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California AG: Don’t Let Prop 8 Get a Defense



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If you want a sense of the degree to which politicians in Sacramento are acting on the principle “by any means necessary” in their desire to be rid of Proposition 8, the state’s marriage amendment, and their absolute contempt for the people of the state who approved the amendment, you need look no further than the news from yesterday. It reports that California’s new attorney general filed a brief with the California Supreme Court arguing that only public officials can represent the state in defending marriage laws. Conveniently, the attorney general and governor are not willing to defend the marriage law, so if the AG’s proposal is accepted, there would be no defense of Proposition 8.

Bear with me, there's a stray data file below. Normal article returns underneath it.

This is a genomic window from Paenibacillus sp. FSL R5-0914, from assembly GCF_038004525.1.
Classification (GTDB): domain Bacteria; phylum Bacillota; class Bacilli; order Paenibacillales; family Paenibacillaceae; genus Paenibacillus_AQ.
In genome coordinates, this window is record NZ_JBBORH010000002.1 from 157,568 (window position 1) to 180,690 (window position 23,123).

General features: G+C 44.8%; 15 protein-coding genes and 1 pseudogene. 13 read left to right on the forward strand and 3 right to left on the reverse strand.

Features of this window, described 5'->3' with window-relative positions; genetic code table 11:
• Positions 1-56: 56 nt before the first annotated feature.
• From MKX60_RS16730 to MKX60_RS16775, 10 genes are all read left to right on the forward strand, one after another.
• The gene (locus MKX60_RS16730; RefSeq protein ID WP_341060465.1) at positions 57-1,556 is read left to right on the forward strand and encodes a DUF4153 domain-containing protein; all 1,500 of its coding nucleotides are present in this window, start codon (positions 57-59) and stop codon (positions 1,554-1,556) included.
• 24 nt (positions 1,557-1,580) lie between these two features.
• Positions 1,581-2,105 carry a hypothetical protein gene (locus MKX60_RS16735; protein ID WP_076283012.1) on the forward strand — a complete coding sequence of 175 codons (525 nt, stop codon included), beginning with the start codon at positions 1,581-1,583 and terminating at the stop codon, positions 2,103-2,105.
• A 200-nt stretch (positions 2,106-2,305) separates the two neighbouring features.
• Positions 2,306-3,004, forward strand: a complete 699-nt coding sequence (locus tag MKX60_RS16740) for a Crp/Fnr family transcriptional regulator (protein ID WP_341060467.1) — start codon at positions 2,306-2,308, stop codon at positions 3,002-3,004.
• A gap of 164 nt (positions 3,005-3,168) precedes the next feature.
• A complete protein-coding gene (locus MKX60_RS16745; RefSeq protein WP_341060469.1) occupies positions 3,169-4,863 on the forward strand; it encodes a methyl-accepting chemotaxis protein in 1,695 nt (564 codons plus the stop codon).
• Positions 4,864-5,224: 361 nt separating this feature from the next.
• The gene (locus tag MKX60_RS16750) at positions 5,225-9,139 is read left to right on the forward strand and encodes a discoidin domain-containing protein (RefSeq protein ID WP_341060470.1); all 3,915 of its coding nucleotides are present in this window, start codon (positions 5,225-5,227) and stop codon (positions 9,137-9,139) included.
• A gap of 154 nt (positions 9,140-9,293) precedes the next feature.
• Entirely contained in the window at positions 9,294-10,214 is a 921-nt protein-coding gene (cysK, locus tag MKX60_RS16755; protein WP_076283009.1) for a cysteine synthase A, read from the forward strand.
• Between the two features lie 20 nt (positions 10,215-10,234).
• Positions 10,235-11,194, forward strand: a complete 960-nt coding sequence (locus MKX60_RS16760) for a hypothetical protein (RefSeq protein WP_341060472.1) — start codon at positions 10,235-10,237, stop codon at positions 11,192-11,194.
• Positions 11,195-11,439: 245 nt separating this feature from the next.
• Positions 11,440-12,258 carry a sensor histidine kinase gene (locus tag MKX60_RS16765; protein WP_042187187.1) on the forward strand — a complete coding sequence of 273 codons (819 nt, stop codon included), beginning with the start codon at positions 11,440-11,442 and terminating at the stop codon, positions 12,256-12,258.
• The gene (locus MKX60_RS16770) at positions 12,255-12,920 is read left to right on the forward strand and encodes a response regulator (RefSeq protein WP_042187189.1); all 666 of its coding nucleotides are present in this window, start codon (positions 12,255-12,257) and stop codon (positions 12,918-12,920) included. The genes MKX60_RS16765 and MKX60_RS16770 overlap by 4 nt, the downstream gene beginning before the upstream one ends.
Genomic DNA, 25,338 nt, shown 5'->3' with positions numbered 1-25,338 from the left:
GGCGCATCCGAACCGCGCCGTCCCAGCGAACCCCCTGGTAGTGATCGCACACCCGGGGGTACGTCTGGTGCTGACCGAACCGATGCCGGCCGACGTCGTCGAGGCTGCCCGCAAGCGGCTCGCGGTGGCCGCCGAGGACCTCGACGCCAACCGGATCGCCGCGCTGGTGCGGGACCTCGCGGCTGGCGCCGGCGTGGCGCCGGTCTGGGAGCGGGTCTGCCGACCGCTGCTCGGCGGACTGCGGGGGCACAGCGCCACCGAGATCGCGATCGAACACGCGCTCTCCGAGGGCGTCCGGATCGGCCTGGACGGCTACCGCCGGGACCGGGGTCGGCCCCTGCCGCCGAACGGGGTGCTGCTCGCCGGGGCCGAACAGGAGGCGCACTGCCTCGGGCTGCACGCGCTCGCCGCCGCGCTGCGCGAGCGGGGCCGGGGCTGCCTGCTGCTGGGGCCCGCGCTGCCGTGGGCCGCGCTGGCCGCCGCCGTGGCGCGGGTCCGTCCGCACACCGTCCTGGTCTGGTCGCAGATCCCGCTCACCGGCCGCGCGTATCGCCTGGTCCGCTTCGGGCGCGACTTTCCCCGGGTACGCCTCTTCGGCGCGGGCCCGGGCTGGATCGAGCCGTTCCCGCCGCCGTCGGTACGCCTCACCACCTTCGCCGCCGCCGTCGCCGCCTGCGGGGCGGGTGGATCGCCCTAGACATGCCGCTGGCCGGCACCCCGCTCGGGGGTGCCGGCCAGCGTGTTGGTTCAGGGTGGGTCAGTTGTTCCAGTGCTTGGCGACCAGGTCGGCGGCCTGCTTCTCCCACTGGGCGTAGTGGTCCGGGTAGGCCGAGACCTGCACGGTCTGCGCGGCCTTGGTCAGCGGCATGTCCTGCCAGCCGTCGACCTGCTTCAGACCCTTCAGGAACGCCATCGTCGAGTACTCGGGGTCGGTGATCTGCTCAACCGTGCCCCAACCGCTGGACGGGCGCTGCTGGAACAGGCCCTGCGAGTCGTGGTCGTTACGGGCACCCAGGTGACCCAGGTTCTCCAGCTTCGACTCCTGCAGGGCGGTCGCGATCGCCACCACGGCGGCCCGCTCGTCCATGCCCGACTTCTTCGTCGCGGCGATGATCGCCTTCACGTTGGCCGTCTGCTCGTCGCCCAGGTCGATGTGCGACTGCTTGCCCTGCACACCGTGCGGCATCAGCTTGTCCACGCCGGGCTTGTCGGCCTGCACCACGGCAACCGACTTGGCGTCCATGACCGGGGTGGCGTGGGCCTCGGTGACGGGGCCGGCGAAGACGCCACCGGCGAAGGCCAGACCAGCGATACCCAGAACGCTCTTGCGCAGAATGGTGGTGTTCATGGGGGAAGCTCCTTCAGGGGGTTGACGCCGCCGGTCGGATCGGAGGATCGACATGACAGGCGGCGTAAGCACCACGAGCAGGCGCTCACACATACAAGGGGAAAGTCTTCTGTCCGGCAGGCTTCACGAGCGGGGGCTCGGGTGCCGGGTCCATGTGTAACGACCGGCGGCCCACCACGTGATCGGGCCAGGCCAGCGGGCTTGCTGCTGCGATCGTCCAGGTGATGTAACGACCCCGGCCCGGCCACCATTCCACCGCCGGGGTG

The real kick in the story is that the brief filed yesterday is an amicus brief — in other words, the AG was not required to weigh in at all, she just chose to express her opinion that the people who put the proposition on the ballot (and convinced a majority of Californians to adopt it) should not get to have a say in its defense. The legislative leadership also jumped in, defeating a bill that would have made clear that initiative sponsors can defend their laws in court, in a committee vote yesterday. So the ruling political class in California is arrayed against a fair hearing for Proposition 8. Let’s hope the California Supreme Court refuses to go along.

With last week’s news about the effort to keep DOMA from getting a lawyer, one could reasonably ask why some influential people believe marriage doesn’t deserve a defense. Maybe they are less sure of their own position than they seem.



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